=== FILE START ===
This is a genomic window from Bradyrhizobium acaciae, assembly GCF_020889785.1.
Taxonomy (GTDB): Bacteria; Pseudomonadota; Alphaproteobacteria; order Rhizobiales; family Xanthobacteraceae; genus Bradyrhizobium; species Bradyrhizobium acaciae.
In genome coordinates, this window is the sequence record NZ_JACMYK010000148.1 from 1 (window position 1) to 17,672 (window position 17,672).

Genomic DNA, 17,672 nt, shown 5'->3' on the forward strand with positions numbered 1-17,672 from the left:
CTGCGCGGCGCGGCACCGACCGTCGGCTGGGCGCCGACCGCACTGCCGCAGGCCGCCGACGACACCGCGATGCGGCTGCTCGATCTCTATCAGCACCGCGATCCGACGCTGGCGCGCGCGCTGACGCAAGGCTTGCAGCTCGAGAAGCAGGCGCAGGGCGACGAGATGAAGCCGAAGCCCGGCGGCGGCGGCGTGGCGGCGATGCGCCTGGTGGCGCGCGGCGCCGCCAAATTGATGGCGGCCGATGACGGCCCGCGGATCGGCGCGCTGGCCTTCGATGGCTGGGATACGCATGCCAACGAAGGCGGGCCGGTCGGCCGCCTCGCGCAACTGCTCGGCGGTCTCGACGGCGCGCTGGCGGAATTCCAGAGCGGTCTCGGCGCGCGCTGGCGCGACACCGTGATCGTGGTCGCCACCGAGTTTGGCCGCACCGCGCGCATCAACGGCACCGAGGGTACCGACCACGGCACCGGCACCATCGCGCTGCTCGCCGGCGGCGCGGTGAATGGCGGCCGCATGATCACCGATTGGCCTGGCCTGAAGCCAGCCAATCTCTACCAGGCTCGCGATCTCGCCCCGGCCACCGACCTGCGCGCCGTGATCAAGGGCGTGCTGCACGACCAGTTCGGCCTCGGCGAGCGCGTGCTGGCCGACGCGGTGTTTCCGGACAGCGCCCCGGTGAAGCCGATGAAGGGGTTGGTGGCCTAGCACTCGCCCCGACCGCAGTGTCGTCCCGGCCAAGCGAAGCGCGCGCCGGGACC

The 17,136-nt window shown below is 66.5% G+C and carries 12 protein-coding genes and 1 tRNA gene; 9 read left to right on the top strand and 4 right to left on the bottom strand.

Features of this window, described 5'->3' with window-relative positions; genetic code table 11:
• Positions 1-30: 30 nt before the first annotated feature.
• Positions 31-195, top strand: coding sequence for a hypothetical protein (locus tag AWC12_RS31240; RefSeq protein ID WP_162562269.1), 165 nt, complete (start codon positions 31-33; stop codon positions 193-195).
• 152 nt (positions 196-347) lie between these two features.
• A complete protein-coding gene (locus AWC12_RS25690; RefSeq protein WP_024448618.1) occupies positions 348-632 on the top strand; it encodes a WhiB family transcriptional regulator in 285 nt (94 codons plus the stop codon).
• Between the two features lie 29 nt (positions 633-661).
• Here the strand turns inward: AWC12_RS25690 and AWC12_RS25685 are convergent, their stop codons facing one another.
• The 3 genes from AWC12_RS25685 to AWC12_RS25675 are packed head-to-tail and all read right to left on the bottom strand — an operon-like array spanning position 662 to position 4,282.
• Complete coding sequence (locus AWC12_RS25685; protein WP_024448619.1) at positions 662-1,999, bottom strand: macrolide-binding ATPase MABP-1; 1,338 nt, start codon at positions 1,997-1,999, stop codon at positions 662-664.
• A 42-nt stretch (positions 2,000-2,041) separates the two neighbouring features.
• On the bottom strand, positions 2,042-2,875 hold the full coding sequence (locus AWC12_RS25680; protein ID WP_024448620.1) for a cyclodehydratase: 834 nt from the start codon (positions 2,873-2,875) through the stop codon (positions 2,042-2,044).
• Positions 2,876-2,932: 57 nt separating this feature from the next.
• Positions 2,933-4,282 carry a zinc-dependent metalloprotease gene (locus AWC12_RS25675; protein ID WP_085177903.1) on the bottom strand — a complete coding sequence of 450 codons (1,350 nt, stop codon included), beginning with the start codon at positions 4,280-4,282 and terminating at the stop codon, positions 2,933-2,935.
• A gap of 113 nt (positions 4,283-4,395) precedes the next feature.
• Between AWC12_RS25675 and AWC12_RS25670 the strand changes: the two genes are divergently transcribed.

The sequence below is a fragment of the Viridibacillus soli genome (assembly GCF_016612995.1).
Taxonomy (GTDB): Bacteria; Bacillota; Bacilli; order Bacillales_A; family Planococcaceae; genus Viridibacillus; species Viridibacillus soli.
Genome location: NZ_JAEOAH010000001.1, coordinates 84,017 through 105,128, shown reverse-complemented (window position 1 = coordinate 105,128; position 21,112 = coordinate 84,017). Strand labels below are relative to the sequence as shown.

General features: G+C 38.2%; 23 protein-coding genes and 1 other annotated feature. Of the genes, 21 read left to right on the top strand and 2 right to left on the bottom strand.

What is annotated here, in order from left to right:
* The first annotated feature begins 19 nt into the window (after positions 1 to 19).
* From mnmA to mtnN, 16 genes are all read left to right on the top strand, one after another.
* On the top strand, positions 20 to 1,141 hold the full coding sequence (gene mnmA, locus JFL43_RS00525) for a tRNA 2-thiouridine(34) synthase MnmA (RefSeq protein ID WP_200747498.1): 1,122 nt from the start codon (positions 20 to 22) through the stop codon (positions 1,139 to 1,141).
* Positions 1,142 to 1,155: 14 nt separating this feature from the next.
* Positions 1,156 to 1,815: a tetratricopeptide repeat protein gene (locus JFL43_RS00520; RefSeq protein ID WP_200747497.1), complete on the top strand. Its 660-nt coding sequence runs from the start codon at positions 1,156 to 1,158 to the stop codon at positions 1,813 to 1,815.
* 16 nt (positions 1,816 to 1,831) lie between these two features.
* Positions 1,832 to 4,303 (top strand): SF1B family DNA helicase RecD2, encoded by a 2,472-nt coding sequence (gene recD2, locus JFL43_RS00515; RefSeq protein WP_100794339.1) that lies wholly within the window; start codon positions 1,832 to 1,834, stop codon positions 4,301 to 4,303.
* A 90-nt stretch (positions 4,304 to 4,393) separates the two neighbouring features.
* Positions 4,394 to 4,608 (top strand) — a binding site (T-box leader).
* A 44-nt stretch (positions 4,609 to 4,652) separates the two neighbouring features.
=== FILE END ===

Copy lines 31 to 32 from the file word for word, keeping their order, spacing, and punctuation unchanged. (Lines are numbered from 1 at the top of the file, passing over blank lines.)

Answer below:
* Positions 1,156 to 1,815: a tetratricopeptide repeat protein gene (locus JFL43_RS00520; RefSeq protein ID WP_200747497.1), complete on the top strand. Its 660-nt coding sequence runs from the start codon at positions 1,156 to 1,158 to the stop codon at positions 1,813 to 1,815.
* 16 nt (positions 1,816 to 1,831) lie between these two features.